None of that helped but then, I thought, this is the internet. And that’s when it struck me why the existence of this piece was so irksome to me. This is the internet and this piece of critical garbage has garnered thousands of views, and reaped the benefit of many comments from feminist women of the “thank you so much, you said it in a way I couldn’t” variety that made me realise that this woman’s voice was influential whilst a clearly much smarter guy profoundly demolished the author’s arguments in the comments section to little applause or congratulation. I support feminism enough to not just openly label myself a feminist, but to regularly preach it to everyone I know, so one should assume that I could in some way get behind at least the intention of this writing. But I can’t, I loathe it. I loathe it because feminism if it’s going to progress beyond the point that it is now and be taken seriously by the patriarchy, needs to be serious and more importantly it needs to be credible. We’re beyond the stage of women shouting “give me a voice” in the most perfunctory, basic way. Men already think that women have a voice, but they still need to be convinced that voice is continuing to be manipulated and challenged by years of privilege and assumption. We’re beyond the point of saying “this text features rape, I find it repugnant and misogynist”.  I admit a person’s right to not enjoy watching something that features rape, if they find it too disturbing to watch (although if their reactions to a text are this primitive and emotive, they shouldn’t really be attempting to analyse or converse about it), but that categorically does not make it an anti-feminist text. If anything, the more brutalised and physically assaulted women tend to be in a text the more that text is commenting on the negative effects of a patriarchal society.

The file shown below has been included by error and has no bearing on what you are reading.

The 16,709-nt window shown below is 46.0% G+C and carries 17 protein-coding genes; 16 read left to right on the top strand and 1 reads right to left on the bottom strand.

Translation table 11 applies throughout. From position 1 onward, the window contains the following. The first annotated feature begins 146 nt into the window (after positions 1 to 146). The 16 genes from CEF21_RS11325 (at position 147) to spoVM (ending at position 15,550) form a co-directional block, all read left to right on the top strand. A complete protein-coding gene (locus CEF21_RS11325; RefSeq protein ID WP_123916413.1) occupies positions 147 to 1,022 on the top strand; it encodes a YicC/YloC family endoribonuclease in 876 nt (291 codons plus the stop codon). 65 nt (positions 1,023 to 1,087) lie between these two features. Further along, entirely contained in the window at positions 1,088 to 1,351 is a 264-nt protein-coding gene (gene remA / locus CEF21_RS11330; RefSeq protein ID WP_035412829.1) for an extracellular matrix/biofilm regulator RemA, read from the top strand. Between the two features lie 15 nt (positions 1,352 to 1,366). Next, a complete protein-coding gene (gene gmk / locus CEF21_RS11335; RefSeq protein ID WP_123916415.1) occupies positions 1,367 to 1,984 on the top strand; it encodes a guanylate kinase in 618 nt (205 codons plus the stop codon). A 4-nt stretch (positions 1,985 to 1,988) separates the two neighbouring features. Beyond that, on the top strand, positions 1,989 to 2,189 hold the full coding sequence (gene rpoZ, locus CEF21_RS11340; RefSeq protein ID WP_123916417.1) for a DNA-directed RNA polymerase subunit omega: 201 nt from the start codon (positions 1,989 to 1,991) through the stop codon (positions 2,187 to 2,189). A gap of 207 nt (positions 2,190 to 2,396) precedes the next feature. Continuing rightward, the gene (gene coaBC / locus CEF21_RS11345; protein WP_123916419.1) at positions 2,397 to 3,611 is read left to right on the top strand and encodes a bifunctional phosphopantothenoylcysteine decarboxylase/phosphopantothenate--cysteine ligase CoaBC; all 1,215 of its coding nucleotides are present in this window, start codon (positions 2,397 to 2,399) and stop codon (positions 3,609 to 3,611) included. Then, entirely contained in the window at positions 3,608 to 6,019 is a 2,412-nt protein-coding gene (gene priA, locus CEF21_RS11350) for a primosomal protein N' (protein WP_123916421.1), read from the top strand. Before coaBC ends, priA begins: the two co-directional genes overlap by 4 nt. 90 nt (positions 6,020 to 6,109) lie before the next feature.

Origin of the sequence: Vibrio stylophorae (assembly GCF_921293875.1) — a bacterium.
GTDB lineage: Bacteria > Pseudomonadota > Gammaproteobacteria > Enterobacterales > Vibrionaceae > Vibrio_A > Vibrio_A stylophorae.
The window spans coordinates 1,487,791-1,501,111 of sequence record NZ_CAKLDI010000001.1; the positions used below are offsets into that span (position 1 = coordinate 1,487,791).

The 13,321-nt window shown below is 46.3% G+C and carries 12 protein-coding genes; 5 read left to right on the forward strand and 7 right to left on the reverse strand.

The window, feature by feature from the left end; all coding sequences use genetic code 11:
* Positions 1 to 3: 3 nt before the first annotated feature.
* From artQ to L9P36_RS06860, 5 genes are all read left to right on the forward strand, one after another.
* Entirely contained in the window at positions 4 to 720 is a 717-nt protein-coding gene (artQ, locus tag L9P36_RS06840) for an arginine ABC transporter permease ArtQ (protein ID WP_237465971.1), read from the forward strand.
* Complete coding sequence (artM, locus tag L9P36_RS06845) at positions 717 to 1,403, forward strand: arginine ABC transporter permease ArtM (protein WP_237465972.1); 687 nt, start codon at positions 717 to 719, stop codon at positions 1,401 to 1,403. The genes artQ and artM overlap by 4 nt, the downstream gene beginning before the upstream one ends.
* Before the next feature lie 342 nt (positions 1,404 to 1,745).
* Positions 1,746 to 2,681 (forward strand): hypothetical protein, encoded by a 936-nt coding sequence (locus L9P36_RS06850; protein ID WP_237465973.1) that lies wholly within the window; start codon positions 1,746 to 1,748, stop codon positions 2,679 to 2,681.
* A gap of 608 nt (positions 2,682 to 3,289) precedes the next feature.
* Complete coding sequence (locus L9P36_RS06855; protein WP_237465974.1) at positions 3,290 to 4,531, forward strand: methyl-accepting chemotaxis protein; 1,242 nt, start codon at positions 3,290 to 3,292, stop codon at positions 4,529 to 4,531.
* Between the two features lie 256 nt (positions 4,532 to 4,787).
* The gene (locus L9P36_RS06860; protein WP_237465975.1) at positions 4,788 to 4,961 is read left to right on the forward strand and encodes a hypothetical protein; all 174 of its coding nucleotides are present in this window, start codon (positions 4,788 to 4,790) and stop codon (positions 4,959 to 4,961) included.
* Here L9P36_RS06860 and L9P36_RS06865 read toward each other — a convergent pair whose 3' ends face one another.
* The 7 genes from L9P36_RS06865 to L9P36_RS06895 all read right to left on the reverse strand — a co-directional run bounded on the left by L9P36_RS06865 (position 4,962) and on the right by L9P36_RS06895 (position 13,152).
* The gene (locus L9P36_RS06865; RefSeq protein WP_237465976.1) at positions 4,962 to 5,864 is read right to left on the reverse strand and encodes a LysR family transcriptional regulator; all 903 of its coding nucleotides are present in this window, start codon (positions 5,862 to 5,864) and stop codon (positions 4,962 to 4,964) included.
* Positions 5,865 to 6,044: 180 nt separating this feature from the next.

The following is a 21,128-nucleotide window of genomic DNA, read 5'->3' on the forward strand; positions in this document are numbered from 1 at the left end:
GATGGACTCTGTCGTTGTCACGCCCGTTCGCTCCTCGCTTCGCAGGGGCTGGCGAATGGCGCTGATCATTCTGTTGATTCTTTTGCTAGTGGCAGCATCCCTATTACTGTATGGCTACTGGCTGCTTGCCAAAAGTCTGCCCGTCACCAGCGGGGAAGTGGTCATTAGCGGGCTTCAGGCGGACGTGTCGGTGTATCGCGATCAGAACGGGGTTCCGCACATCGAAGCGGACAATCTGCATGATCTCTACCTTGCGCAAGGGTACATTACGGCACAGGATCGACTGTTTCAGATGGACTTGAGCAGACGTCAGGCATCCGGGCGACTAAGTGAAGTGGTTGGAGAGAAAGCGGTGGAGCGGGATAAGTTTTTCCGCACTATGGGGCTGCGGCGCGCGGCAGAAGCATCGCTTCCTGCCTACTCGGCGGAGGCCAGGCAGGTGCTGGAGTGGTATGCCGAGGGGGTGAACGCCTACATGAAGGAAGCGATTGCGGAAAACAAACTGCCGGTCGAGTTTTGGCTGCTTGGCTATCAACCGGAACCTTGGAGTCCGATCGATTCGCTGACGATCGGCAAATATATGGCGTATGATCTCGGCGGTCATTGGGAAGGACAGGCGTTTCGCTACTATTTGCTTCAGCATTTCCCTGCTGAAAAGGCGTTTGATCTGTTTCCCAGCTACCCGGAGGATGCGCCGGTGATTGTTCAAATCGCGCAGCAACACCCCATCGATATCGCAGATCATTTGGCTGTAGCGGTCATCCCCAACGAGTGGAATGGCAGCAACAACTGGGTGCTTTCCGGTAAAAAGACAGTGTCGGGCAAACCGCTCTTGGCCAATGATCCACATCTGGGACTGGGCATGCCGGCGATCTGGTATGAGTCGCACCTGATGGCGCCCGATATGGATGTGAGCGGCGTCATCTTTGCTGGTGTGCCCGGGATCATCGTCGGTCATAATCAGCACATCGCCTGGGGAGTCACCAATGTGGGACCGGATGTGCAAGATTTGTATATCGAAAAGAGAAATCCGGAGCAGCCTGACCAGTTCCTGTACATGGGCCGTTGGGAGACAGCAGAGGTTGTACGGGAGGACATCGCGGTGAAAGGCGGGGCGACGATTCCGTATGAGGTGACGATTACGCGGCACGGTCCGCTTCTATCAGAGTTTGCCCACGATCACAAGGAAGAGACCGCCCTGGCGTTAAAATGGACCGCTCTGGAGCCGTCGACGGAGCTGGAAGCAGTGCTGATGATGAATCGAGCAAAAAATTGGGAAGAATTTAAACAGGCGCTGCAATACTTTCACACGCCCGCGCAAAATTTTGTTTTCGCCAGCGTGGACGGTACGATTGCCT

Dragons. An obvious symbol of feminine weakness. Right? Oh yeah, she’s butt naked too. Again.